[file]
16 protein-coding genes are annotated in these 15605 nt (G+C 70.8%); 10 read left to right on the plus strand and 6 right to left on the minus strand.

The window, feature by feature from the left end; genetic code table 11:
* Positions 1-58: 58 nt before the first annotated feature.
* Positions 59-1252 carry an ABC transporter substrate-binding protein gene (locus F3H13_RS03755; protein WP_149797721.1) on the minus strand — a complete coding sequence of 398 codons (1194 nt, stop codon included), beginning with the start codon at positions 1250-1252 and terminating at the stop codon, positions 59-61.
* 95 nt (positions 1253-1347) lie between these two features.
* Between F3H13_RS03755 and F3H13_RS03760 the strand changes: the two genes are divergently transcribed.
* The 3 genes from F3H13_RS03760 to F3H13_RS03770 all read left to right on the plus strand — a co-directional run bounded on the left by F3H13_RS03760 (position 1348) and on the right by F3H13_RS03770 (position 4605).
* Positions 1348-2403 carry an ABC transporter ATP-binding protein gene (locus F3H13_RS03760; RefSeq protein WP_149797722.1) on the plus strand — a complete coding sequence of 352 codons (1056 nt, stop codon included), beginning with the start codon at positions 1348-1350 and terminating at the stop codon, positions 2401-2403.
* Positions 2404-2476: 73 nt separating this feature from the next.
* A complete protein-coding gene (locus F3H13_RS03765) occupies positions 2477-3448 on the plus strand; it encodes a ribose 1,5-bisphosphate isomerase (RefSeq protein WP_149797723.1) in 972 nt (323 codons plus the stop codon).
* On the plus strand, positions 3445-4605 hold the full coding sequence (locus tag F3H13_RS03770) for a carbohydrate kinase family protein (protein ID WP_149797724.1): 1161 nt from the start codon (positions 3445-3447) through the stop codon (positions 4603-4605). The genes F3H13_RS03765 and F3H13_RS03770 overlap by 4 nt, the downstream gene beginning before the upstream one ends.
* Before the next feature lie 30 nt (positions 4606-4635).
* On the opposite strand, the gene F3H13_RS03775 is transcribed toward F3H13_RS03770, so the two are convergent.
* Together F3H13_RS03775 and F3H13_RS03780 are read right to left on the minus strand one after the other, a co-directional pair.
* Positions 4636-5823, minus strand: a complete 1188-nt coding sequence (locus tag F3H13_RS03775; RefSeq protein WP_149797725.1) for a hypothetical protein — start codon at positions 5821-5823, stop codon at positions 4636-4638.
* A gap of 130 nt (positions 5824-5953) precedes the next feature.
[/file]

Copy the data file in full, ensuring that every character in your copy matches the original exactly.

16 protein-coding genes are annotated in these 15605 nt (G+C 70.8%); 10 read left to right on the plus strand and 6 right to left on the minus strand.

The window, feature by feature from the left end; genetic code table 11:
* Positions 1-58: 58 nt before the first annotated feature.
* Positions 59-1252 carry an ABC transporter substrate-binding protein gene (locus F3H13_RS03755; protein WP_149797721.1) on the minus strand — a complete coding sequence of 398 codons (1194 nt, stop codon included), beginning with the start codon at positions 1250-1252 and terminating at the stop codon, positions 59-61.
* 95 nt (positions 1253-1347) lie between these two features.
* Between F3H13_RS03755 and F3H13_RS03760 the strand changes: the two genes are divergently transcribed.
* The 3 genes from F3H13_RS03760 to F3H13_RS03770 all read left to right on the plus strand — a co-directional run bounded on the left by F3H13_RS03760 (position 1348) and on the right by F3H13_RS03770 (position 4605).
* Positions 1348-2403 carry an ABC transporter ATP-binding protein gene (locus F3H13_RS03760; RefSeq protein WP_149797722.1) on the plus strand — a complete coding sequence of 352 codons (1056 nt, stop codon included), beginning with the start codon at positions 1348-1350 and terminating at the stop codon, positions 2401-2403.
* Positions 2404-2476: 73 nt separating this feature from the next.
* A complete protein-coding gene (locus F3H13_RS03765) occupies positions 2477-3448 on the plus strand; it encodes a ribose 1,5-bisphosphate isomerase (RefSeq protein WP_149797723.1) in 972 nt (323 codons plus the stop codon).
* On the plus strand, positions 3445-4605 hold the full coding sequence (locus tag F3H13_RS03770) for a carbohydrate kinase family protein (protein ID WP_149797724.1): 1161 nt from the start codon (positions 3445-3447) through the stop codon (positions 4603-4605). The genes F3H13_RS03765 and F3H13_RS03770 overlap by 4 nt, the downstream gene beginning before the upstream one ends.
* Before the next feature lie 30 nt (positions 4606-4635).
* On the opposite strand, the gene F3H13_RS03775 is transcribed toward F3H13_RS03770, so the two are convergent.
* Together F3H13_RS03775 and F3H13_RS03780 are read right to left on the minus strand one after the other, a co-directional pair.
* Positions 4636-5823, minus strand: a complete 1188-nt coding sequence (locus tag F3H13_RS03775; RefSeq protein WP_149797725.1) for a hypothetical protein — start codon at positions 5821-5823, stop codon at positions 4636-4638.
* A gap of 130 nt (positions 5824-5953) precedes the next feature.